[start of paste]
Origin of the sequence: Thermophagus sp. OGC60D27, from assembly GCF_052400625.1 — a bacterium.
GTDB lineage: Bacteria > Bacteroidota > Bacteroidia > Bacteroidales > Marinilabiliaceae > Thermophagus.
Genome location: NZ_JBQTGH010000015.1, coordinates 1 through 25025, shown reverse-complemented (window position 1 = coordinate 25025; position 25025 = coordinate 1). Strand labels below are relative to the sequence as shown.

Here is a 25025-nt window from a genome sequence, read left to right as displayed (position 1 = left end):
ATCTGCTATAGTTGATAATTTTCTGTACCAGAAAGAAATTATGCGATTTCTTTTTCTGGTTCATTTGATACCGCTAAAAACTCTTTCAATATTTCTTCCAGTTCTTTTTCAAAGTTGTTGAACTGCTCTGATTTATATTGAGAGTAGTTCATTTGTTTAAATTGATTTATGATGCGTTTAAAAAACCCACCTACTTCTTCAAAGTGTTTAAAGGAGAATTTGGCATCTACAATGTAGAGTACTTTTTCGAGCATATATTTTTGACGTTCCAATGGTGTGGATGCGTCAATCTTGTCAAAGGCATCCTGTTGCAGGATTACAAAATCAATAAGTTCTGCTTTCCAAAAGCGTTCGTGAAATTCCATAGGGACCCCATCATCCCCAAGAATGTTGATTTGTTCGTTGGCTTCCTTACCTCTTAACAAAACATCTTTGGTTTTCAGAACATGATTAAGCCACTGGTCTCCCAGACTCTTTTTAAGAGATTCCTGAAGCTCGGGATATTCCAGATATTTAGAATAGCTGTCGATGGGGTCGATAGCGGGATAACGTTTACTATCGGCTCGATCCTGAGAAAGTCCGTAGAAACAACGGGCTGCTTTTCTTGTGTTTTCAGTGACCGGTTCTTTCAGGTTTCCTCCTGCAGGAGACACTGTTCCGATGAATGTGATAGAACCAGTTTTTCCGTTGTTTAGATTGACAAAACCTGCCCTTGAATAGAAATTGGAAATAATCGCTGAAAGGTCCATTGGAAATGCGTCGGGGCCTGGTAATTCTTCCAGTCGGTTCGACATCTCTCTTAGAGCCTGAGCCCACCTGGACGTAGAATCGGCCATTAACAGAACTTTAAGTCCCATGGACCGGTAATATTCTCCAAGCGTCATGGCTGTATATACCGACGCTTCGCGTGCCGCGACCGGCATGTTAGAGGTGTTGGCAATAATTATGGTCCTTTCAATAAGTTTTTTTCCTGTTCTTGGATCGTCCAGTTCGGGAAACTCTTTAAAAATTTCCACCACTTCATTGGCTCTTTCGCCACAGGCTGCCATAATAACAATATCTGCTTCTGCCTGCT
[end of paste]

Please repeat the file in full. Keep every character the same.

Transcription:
Origin of the sequence: Thermophagus sp. OGC60D27, from assembly GCF_052400625.1 — a bacterium.
GTDB lineage: Bacteria > Bacteroidota > Bacteroidia > Bacteroidales > Marinilabiliaceae > Thermophagus.
Genome location: NZ_JBQTGH010000015.1, coordinates 1 through 25025, shown reverse-complemented (window position 1 = coordinate 25025; position 25025 = coordinate 1). Strand labels below are relative to the sequence as shown.

Here is a 25025-nt window from a genome sequence, read left to right as displayed (position 1 = left end):
ATCTGCTATAGTTGATAATTTTCTGTACCAGAAAGAAATTATGCGATTTCTTTTTCTGGTTCATTTGATACCGCTAAAAACTCTTTCAATATTTCTTCCAGTTCTTTTTCAAAGTTGTTGAACTGCTCTGATTTATATTGAGAGTAGTTCATTTGTTTAAATTGATTTATGATGCGTTTAAAAAACCCACCTACTTCTTCAAAGTGTTTAAAGGAGAATTTGGCATCTACAATGTAGAGTACTTTTTCGAGCATATATTTTTGACGTTCCAATGGTGTGGATGCGTCAATCTTGTCAAAGGCATCCTGTTGCAGGATTACAAAATCAATAAGTTCTGCTTTCCAAAAGCGTTCGTGAAATTCCATAGGGACCCCATCATCCCCAAGAATGTTGATTTGTTCGTTGGCTTCCTTACCTCTTAACAAAACATCTTTGGTTTTCAGAACATGATTAAGCCACTGGTCTCCCAGACTCTTTTTAAGAGATTCCTGAAGCTCGGGATATTCCAGATATTTAGAATAGCTGTCGATGGGGTCGATAGCGGGATAACGTTTACTATCGGCTCGATCCTGAGAAAGTCCGTAGAAACAACGGGCTGCTTTTCTTGTGTTTTCAGTGACCGGTTCTTTCAGGTTTCCTCCTGCAGGAGACACTGTTCCGATGAATGTGATAGAACCAGTTTTTCCGTTGTTTAGATTGACAAAACCTGCCCTTGAATAGAAATTGGAAATAATCGCTGAAAGGTCCATTGGAAATGCGTCGGGGCCTGGTAATTCTTCCAGTCGGTTCGACATCTCTCTTAGAGCCTGAGCCCACCTGGACGTAGAATCGGCCATTAACAGAACTTTAAGTCCCATGGACCGGTAATATTCTCCAAGCGTCATGGCTGTATATACCGACGCTTCGCGTGCCGCGACCGGCATGTTAGAGGTGTTGGCAATAATTATGGTCCTTTCAATAAGTTTTTTTCCTGTTCTTGGATCGTCCAGTTCGGGAAACTCTTTAAAAATTTCCACCACTTCATTGGCTCTTTCGCCACAGGCTGCCATAATAACAATATCTGCTTCTGCCTGCT